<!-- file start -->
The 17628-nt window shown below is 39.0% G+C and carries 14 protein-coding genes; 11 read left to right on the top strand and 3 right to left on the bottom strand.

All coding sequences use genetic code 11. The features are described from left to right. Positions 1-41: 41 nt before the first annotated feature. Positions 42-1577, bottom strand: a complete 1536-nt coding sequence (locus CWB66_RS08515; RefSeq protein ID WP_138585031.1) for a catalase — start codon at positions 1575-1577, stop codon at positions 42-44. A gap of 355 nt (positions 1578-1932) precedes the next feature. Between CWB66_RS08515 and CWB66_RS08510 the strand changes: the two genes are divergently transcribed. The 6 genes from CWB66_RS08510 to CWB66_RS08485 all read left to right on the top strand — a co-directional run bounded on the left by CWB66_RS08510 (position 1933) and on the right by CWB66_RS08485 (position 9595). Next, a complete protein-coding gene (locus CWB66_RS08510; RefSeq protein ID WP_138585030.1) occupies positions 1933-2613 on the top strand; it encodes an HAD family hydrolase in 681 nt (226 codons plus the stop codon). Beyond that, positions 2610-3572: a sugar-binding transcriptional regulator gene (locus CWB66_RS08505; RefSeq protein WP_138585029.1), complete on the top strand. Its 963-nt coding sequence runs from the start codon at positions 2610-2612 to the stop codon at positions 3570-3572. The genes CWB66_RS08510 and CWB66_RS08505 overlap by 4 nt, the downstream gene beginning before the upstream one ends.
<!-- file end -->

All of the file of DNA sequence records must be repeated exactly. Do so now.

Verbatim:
The 17628-nt window shown below is 39.0% G+C and carries 14 protein-coding genes; 11 read left to right on the top strand and 3 right to left on the bottom strand.

All coding sequences use genetic code 11. The features are described from left to right. Positions 1-41: 41 nt before the first annotated feature. Positions 42-1577, bottom strand: a complete 1536-nt coding sequence (locus CWB66_RS08515; RefSeq protein ID WP_138585031.1) for a catalase — start codon at positions 1575-1577, stop codon at positions 42-44. A gap of 355 nt (positions 1578-1932) precedes the next feature. Between CWB66_RS08515 and CWB66_RS08510 the strand changes: the two genes are divergently transcribed. The 6 genes from CWB66_RS08510 to CWB66_RS08485 all read left to right on the top strand — a co-directional run bounded on the left by CWB66_RS08510 (position 1933) and on the right by CWB66_RS08485 (position 9595). Next, a complete protein-coding gene (locus CWB66_RS08510; RefSeq protein ID WP_138585030.1) occupies positions 1933-2613 on the top strand; it encodes an HAD family hydrolase in 681 nt (226 codons plus the stop codon). Beyond that, positions 2610-3572: a sugar-binding transcriptional regulator gene (locus CWB66_RS08505; RefSeq protein WP_138585029.1), complete on the top strand. Its 963-nt coding sequence runs from the start codon at positions 2610-2612 to the stop codon at positions 3570-3572. The genes CWB66_RS08510 and CWB66_RS08505 overlap by 4 nt, the downstream gene beginning before the upstream one ends.